Pamela, administrative manager for the family’s business, Northwest Transplants in Molalla, has served as treasurer on several boards and committees over the years, including six years as the Molalla FFA Alumni Chapter’s treasurer.

Recently, she took over as treasurer for Oregon Aglink.

“(Oregon Aglink Executive Director) Geoff Horning asked me if I would do it, and I said yes, because there was a need and I believe in what Oregon Aglink is doing,” Pamela said.

Her commitment to Oregon Aglink adds to the Lucht family’s legacy of leadership that dates back to Charlie Lucht, father of her husband, Neal.

Neal, president of the Oregon FFA Foundation and chairman of the Molalla River School District’s Board of Directors, tells a story about how he once asked Charlie why he participated in so many boards and committees.

“He looked at me incredulously and said: ‘Who else would you have do it?’ Leadership happens,” Neal said. “If the right people don’t choose to, the wrong people will. There is never an option for no leadership.’”

In addition to serving as treasurer of Oregon Aglink, Pamela and her farm participate in the organization’s popular Adopt a Farmer program.

“The Adopt a Farmer program is relatively new to us,” Pamela said, “and we are really excited about it.”

“My favorite thing is just seeing the kids get engaged and ask questions, and seeing the lightbulb come on when they start to understand the process,” said Neal and Pamela’s daughter, Lauren, who is the marketing director for Northwest Transplants.

“It is really fun to see that lightbulb come on,” added Neal, “to see that connection that somebody actually grows everything I eat.”

“I hope we are inspiring some entrepreneurship among some of those kids, too,” Pamela said.

That spirit of entrepreneurship has long been present in Northwest Transplants. The business started with just 11 greenhouses when Neal and Pamela purchased it from the Lucht family’s Crestview Farms in 1990.

Today Northwest Transplants operates 92 greenhouses, moving about 80 million seedlings a year through the operation.

The business’s origin came from the realization that the transplant technology they provide offers many benefits to producers, especially as the industry and consumer needs began to change.

“When I was growing up, we worked with transplants, but typically in old technologies,” Neal said. “We’d looked at other areas of the country and appreciated how they utilized their greenhouse plug-tray plants for field planting. But the management and production logistics had never really been thought out for the production of a variety of crops in our temperate climate.”

The farm sought advice from Oregon State Extension advisors and others, but found that no one had answers.

“They told us we really just couldn’t do it here,” Neal said. “So we spent three years working on solving the program of what combination of greenhouse management and technologies could be made into a commercial seedling production venture. We developed some of our own concepts on climate modification and greenhouse management to fit our economic resource of a seasonal climate.”

“Now we grow over 300 varieties of crops each year,” Lauren said, “including everything from medicinal herbs, such as stinging nettle, to traditional cold crops and crops that thrive in specific environments, like peppers and sweet potato.”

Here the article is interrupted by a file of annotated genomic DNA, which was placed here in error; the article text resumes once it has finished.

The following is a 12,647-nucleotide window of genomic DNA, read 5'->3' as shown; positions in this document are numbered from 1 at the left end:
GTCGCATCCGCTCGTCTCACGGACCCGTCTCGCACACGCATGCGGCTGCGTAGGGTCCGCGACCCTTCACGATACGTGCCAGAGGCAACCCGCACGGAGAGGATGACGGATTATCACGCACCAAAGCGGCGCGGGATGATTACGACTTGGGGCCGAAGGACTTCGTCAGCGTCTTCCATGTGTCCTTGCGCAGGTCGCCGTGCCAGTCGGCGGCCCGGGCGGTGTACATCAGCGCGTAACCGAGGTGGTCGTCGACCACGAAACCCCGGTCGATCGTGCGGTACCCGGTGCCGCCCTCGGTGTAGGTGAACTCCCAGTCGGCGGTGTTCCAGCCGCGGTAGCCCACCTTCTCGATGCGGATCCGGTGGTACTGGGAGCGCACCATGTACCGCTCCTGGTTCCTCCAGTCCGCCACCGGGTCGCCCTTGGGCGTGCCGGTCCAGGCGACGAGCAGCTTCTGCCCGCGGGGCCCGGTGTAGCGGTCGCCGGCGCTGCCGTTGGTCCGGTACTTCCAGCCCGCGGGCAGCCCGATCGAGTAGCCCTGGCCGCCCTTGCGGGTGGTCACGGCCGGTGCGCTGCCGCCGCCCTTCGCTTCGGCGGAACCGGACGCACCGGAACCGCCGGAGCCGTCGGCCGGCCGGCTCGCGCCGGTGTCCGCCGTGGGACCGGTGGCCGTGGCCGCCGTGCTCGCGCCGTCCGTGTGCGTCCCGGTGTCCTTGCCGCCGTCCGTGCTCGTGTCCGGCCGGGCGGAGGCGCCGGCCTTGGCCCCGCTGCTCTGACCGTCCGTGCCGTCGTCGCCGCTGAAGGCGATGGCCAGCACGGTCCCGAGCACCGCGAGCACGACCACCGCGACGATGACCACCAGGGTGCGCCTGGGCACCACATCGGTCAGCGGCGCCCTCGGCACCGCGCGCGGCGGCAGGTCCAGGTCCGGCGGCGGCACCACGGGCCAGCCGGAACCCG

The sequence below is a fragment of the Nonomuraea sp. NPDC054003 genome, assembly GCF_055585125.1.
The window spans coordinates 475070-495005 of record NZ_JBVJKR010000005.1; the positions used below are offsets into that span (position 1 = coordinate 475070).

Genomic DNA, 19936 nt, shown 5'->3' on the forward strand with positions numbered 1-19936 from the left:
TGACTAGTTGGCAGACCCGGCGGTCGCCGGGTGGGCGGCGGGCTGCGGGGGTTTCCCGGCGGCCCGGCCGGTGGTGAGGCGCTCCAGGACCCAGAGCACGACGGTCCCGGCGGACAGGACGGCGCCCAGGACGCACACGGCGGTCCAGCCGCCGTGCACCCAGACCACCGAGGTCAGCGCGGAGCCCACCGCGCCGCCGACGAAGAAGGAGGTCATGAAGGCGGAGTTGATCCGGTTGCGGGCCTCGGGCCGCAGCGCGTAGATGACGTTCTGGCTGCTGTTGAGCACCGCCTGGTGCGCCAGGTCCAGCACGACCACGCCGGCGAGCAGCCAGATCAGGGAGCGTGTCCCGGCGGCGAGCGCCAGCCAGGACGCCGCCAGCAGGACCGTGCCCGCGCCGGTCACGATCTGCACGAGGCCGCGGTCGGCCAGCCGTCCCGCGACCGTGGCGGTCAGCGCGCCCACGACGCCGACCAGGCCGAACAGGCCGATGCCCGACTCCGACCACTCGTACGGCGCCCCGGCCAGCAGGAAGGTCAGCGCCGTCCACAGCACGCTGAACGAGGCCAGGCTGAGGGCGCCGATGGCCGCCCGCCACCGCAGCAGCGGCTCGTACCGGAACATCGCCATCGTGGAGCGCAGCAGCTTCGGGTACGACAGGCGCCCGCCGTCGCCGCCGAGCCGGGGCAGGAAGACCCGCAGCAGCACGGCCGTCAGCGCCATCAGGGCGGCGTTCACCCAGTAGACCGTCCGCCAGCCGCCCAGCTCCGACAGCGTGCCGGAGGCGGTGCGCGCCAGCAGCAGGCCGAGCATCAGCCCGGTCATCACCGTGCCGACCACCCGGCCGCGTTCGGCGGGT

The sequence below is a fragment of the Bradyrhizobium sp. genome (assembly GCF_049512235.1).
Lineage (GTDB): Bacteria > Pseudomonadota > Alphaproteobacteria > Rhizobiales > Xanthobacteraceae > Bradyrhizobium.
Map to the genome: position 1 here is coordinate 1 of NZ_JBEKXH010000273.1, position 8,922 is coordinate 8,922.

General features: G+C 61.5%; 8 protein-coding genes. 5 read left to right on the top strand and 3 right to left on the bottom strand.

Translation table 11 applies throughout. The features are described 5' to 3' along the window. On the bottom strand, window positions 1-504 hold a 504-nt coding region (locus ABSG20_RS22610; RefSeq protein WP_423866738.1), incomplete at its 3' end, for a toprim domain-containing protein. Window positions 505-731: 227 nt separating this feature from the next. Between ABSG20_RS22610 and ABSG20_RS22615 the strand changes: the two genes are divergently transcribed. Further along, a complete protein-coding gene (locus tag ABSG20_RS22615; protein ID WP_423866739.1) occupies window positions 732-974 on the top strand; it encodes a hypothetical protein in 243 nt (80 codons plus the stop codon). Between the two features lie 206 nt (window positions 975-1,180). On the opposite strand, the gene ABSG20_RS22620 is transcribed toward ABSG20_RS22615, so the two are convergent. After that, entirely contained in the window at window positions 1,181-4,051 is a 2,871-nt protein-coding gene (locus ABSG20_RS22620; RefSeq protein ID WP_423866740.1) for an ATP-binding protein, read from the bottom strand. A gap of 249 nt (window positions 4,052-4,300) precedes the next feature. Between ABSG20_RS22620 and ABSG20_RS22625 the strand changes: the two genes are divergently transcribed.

Although Northwest Transplants operates solely on a contract basis, its business model includes much more than simply taking orders from farmers.

“Many times we have to look at what growing trends are out there. How might we impact those crop systems for the future? What technologies can we bring with our ability to control climate to affect the outcome of that particular crop and affect its profitability?” Neal said.

“We do our research, and many times take it to our customers,” he added. ‘We are constantly managing our relationships with our customers, rather than just sitting back and waiting for a contract. We’ve always tried to stay focused on how can we grow the success of a particular grower and improve profitability on their farm.”

Northwest Transplants works with about 200 growers, both large and small, Neal said. The farm produces plugs in unique soil mixtures that are tailored for individual crops. The ingredients in their blends are sourced from all over the world. The organic mixture they produce, for example, calls for peat moss from Northeast Canada, vermiculite from South Africa or China, and another ingredient, which Neal wouldn’t reveal, from Northwest Canada.

Northwest Transplants today is in the process of completing what Neal described as the final phase of maxing out the capacity of the operation’s existing 20-acre site. The family farm recently purchased a 100-acre site across the street from its operation, which the family plans to use, at least in part, for production agriculture.

One thing certain to be in the mix for the Lucht family’s future is a continued emphasis on providing leadership to community and agricultural organizations.

“We are just really passionate about giving back,” said Lauren, who is a member of Oregon Aglink’s Adopt a Farmer Committee. “If you have the capability to lead, we believe you have the responsibility.”

 

Happy Birthday, Oregon Aglink!

Lori PavlicekIt is time to applaud one of the best organizations dedicated to growing agriculture in Oregon. Fift years in the making, Oregon Aglink began as the Agri-Business Council of Oregon, and has become the bridge between urban and rural Oregonians. Even though the term “agribusiness” worked, it didn’t describe who we are or what we want to achieve. Aglink is more defined, shares specific goals and ways to accomplish those goals with our members. Turning 50 is not easy, coming from someone who has been 49 for three years, but we plan to celebrate agriculture’s past, present, and future the best way we can…by throwing a party.